Kava Kava

Kava Kava Plant

Kava Kava Plant

Kava Kava Benefits

This herb is used to help one relax and communicate better with those around them. It has many additional medicinal properties, including it’s use as a diuretic, anti-anxiety aid, and to fight urinary disorders.

It’s also beneficial for fighting depression, fatigue, asthma, infections, arthritis and stomach upset. Taken in large amounts, the tonic induces a mild state of euphoria. While is does have sedative properties, it doesn’t induce the feeling of grogginess like prescription tranquilizers.

While Kava has been proven a useful treatment for anxiety and the feeling of nervousness, it is better used as an occasional remedy rather than daily.

Kava is very popular in Germany. Physicians there often prescribe Kava for anxiety before resorting to prescription medicines such as Valium. Kava has proven to be similar to Valium in it’s therapeutic effect.

The substance in Kava called kavalactone is what is believed to offer the anti-anxiety benefits of this plant. Unlike prescription tranquilizers, Kava leaves your mind sharp while it relaxes your body and relieves tension.

In a study conducted in 1993, researchers found that people using Kava for anxiety were able to perform the tasks that users of prescription anti-anxiety drugs are told to avoid, such as driving and operating machinery.

Kava is soothing to the muscles and is also used to treat headaches (This plant has the same effect of about two hundred milligrams of aspirin) and insomnia.

Another mostly unknown benefit of consuming Kava is for it’s anti-inflammatory effect on the urinary system. It has been used for Urinary tract infections and ailments of the bladder with some success. Kava is also relaxing to the uterus and is helpful to some women for relieving menstrual cramps.

Kava is popular with performers of music and also athletes. It helps to reduce nervousness of public performances and relaxes the muscles before an event. Since it enhances sociability, mental clarity and decision making, it can also be taken before important meetings of any kind.

In many countries, Kava is a popular alternative to alcohol. It is non-addictive and doesn’t impair the mind like alcohol does. It also lacks the violence producing effects of beer and hard liquor.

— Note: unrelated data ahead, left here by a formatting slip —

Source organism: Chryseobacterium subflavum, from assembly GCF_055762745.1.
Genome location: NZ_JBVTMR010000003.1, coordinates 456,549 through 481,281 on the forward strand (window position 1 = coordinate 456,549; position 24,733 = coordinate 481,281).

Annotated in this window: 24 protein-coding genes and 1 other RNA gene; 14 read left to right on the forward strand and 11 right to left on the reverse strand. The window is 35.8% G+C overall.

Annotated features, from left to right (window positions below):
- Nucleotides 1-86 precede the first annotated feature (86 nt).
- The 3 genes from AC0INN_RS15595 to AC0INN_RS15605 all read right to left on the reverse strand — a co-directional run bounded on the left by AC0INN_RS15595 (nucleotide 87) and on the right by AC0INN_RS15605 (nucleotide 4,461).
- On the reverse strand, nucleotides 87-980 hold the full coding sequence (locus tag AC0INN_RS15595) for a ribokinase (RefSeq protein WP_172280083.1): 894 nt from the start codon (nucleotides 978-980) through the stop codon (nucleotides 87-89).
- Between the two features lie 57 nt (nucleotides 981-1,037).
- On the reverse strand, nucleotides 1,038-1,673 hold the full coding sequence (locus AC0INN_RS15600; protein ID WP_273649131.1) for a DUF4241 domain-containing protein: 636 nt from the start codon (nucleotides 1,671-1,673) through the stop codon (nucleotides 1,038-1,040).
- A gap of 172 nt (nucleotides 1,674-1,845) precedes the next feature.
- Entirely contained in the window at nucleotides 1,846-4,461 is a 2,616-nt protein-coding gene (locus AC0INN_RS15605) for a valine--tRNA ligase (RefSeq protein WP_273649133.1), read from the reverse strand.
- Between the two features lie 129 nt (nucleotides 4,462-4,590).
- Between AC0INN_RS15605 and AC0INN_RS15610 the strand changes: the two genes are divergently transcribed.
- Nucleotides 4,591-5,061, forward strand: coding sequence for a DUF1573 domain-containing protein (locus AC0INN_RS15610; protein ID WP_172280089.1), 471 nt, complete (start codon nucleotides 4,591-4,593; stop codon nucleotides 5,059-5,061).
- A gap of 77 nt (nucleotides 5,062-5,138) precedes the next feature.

If You Are Over 30

If you are over 30, you'll want to take some GF20 with this. Then you'll be able to run circles around people your own age. What is GF20?

 

Kava Uses

  • Treat anxiety
  • Treat stomach upset
  • Treat asthma
  • Treat infection
  • Treat arthritis and rheumatism
  • Lessen fatigue
  • As a diuretic
  • Treat urinary disorders
  • To help relax
  • Treat headaches
  • Treat cramps and muscle pain
  • Treat boils
  • Prevent infection
  • As a general strengthening tonic
  • As a mild sedative and tranquilizer
  • Treat insomnia



Scientific name

Piper Methysticum

Common names

Kava, awa, ava pepper

Where It Grows

This plant grows on the Pacific Islands

Which Part Of The Plant Is Used

Rhizome, roots

Kava Kava Roots

Kava Kava Roots

How It Works

Kava contains numerous active compounds, such as kavalactones and others. These substances allow the plant to be of benefit to people.

How It’s Used

Kava Kava can be made into a cold drink, hot tea or dried and ground and pressed into tablet or put into capsules.

Precautions and Side Effects:

Kava has been used for centuries without trouble. Some research suggests that ingesting this herb may harm the liver. NEVER TAKE THIS HERB IF YOU ARE PREGNANT OR NURSING. Also may cause dizziness and dry mouth if taken in large amounts.

Description and History of Kava Kava

Kava is an evergreen shrub and member of the pepper family. It stands between six to twenty feet tall. It has thick stems, swollen nodes and very smooth, large leaves.

Pacific islanders have used Kava Kava for over 3,000 years as a ceremonial and social beverage. The name Kava means “bitter” in Hawaiian. It is said to enhance the communication between people. The rhizomes (small underground roots) were chewed or mixed with cold water to create a drink that would slightly numb the tongue, and enhance feelings of relaxation and wellbeing. Captain James Cook introduced the plant to Europe in the 1760s after encountering it on a trip to the pacific islands.

From that time on, Kava became extremely popular as a remedy for anxiety, nervous disorders, insomnia and to fight fatigue. It was often given to people suffering from nervous exhaustion and weakness.

Editor’s Comments

I often take Kava Kava to relax and unwind after a hectic day. It puts me in a good mood and helps me sleep better at night. I haven’t taken it in a while until I find out more about the possible damage to the liver I’ve heard about.

Recommended Product

Click Picture For Price and Description


References


Medline Plus – Kava Kava
Science Daily – Kava may harm the liver
About.com – Kava Uses

This entry was posted in Western Herbs and tagged , , , , , , , , , , , , . Bookmark the permalink. Both comments and trackbacks are currently closed.
  • Search Our Website With Google

    Didn't find what you were looking for? Try our Google powered search feature. Just type in a keyword or your question and click the search button to search every post on our website.